Feds cut interest rate by 3/4 point

WASHINGTON, D.C. (CBS/AP) -- The Federal Reserve on Tuesday cut a key interest rate by three-fourths of a percentage point, moving aggressively to contain a credit crisis threatening to push the U.S. into a severe recession.

The latest action brought the federal funds rate -- the interest that banks charge each other -- down to 2.25 percent, the lowest point since late 2004. It marked the second back-to-back cuts of three-fourths of a percentage point.

Fed Chairman Ben Bernanke and his colleagues have now cut the funds rate six times since last September, with the reductions becoming more aggressive since January as the central bank has faced growing turmoil in global financial markets.

In Jacksonville, Fla., Tuesday, President Bush said the government will take further action if necessary to help the sagging economy.

Oil prices rebounded Tuesday as a rally on Wall Street and the prospect of a large interest rate cut drew buyers back to the futures market.

Retail gas prices, meanwhile, slipped slightly for the second day in a row, while diesel prices rose further above $4 a gallon.

In the past several months, rate cuts have fed oil price rallies as investors buy crude futures to hedge against inflation and the falling dollar.

The markets started strongly after Lehman Brothers and Goldman Sachs reported better-than-expected results for the first quarter. The Dow Jones industrial average jumped more than 200 points in early trading.

Oil advanced as a rally in the stock market gave investors hope that the economy will weather the credit market problems that forced the Fed-backed sale of Bear Stearns Cos. to JPMorgan Chase & Co.

Energy investors often view movements in equities markets as a proxy for the economy's health.

Light, sweet crude for April delivery rose $1.90 to $107.58 a barrel on the New York Mercantile Exchange.

On Monday, oil prices plunged by $4.53 a barrel on concerns that Bear's collapse was a sign of deeper economic problems. That drop marked a rare departure for oil traders from the dollar-driven buying that has sent crude to record levels.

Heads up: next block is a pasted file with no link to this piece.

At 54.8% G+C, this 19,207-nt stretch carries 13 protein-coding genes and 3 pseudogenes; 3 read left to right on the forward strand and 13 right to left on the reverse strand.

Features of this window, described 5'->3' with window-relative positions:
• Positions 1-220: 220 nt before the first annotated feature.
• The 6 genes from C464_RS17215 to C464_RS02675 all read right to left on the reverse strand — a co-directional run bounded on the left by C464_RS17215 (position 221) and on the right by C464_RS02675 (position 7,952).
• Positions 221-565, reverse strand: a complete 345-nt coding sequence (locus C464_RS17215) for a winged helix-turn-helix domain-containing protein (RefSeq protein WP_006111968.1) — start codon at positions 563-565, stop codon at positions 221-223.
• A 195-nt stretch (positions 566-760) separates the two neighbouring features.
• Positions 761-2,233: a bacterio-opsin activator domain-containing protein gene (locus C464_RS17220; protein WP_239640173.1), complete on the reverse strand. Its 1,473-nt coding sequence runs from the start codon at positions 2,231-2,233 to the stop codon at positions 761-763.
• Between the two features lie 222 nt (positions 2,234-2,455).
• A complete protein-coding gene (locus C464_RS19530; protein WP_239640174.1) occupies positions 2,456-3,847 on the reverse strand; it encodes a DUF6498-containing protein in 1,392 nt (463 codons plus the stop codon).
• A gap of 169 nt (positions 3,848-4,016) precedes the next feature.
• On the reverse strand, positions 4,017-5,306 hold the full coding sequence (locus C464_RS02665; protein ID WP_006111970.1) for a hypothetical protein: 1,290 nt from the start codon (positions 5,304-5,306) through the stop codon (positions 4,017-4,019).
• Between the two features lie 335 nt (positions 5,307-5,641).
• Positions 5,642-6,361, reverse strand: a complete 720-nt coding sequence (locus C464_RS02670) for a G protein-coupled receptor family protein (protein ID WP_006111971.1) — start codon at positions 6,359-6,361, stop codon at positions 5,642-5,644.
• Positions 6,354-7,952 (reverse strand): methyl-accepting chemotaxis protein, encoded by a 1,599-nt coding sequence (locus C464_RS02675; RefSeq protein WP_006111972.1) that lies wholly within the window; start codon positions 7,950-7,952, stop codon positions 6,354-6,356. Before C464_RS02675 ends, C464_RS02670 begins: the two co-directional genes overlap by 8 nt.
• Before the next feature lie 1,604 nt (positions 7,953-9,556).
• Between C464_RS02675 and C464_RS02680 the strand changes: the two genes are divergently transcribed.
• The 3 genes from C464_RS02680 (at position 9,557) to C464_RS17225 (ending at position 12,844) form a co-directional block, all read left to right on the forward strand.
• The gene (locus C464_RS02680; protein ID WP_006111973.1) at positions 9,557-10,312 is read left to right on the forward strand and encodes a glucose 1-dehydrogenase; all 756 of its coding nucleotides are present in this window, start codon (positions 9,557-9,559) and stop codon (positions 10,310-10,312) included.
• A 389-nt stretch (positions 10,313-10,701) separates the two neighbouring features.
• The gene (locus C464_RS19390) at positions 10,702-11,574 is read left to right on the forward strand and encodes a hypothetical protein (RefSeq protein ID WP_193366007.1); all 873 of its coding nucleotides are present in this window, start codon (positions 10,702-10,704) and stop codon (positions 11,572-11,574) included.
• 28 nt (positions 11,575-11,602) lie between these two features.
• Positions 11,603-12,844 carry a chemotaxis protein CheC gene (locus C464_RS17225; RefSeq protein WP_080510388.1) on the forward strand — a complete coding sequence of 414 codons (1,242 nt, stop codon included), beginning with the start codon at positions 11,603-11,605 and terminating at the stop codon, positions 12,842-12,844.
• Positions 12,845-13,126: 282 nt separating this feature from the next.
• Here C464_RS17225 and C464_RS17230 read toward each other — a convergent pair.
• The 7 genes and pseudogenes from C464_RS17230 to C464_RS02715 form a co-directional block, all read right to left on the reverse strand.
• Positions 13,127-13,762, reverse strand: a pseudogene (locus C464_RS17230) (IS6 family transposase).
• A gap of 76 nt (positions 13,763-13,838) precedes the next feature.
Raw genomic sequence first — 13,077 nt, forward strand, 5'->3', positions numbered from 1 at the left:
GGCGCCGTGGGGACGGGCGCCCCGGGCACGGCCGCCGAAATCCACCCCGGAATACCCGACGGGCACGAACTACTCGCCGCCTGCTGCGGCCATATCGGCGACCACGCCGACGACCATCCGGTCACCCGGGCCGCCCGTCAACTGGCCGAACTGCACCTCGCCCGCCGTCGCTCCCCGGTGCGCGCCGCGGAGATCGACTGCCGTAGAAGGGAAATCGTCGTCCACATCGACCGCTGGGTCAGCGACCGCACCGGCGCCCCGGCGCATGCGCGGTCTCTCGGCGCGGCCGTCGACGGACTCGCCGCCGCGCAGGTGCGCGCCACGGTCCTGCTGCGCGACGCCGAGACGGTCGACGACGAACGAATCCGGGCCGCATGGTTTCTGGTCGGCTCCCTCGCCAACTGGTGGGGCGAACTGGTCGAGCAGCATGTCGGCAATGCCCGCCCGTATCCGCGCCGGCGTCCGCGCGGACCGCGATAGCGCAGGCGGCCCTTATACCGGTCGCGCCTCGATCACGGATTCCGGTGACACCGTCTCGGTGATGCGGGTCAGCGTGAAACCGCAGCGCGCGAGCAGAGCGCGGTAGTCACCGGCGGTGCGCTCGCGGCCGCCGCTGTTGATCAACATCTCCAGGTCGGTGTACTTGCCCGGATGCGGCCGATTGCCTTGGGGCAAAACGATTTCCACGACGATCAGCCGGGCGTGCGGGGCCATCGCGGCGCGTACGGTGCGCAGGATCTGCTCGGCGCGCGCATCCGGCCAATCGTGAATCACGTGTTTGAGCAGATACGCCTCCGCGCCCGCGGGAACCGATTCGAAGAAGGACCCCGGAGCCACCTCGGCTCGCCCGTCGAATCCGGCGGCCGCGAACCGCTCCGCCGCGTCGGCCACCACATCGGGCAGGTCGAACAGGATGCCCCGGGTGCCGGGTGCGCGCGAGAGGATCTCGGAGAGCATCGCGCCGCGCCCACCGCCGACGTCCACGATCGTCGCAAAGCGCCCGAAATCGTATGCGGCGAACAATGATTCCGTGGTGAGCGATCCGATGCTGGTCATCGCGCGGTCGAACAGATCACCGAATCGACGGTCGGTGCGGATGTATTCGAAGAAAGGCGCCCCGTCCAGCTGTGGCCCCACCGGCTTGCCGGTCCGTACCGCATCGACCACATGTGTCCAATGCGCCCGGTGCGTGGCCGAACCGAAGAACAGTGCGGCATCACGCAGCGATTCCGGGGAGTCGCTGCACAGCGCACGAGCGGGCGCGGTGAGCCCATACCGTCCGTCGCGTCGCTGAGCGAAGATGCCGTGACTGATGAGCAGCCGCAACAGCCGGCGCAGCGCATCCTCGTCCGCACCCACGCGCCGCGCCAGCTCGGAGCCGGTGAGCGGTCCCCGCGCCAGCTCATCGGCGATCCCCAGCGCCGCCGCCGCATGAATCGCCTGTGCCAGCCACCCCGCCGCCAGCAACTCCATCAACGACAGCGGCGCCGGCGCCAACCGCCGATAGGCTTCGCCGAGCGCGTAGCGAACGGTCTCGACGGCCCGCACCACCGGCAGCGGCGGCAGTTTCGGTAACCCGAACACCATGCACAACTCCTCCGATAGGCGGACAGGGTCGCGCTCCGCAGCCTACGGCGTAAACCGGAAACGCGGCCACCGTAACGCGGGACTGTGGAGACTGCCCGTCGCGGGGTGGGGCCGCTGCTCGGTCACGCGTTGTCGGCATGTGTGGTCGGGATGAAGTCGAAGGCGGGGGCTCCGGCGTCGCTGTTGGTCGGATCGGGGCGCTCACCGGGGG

Also, oil futures are priced in dollars, which makes them cheaper for foreign investors as the greenback falls.

As the Fed intensified its battle against the credit crisis and spreading economic weakness, the question looming is whether all of the effort will turn the tide.

Bernanke and his colleagues have already been working overtime, employing a variety of novel approaches to keep the economy out of a recession or at least moderate the impact of any downturn.

Treasury Secretary Henry Paulson made the rounds of the morning TV shows Tuesday to underscore the administration's commitment to keeping turmoil in the financial markets from worsening a struggling economy.

"The priority we have is a stable, orderly financial" market, he told CBS News' The Early Show.

He said the focus of policymakers "is reducing the spillover into the real economy from the turbulence and disruptions in our financial markets."

To those who would complain that the administration is more interested in bailing out Wall Street than struggling homeowners, Paulson said the thousands of Bear Stearns employees likely to lose their jobs and life savings, and thousands of shareholders who have lost billions because of the company's collapse, probably do not feel like they have been bailed out.

A cut in the funds rate will translate immediately into lower rates for consumers and businesses as banks cut their prime lending rate by a similar amount.

"There is no reason for the Fed not to be aggressive," said Mark Zandi, chief economist at Moody's Economy.com. "The economy is in a recession, the financial system is in disarray and inflation is low."

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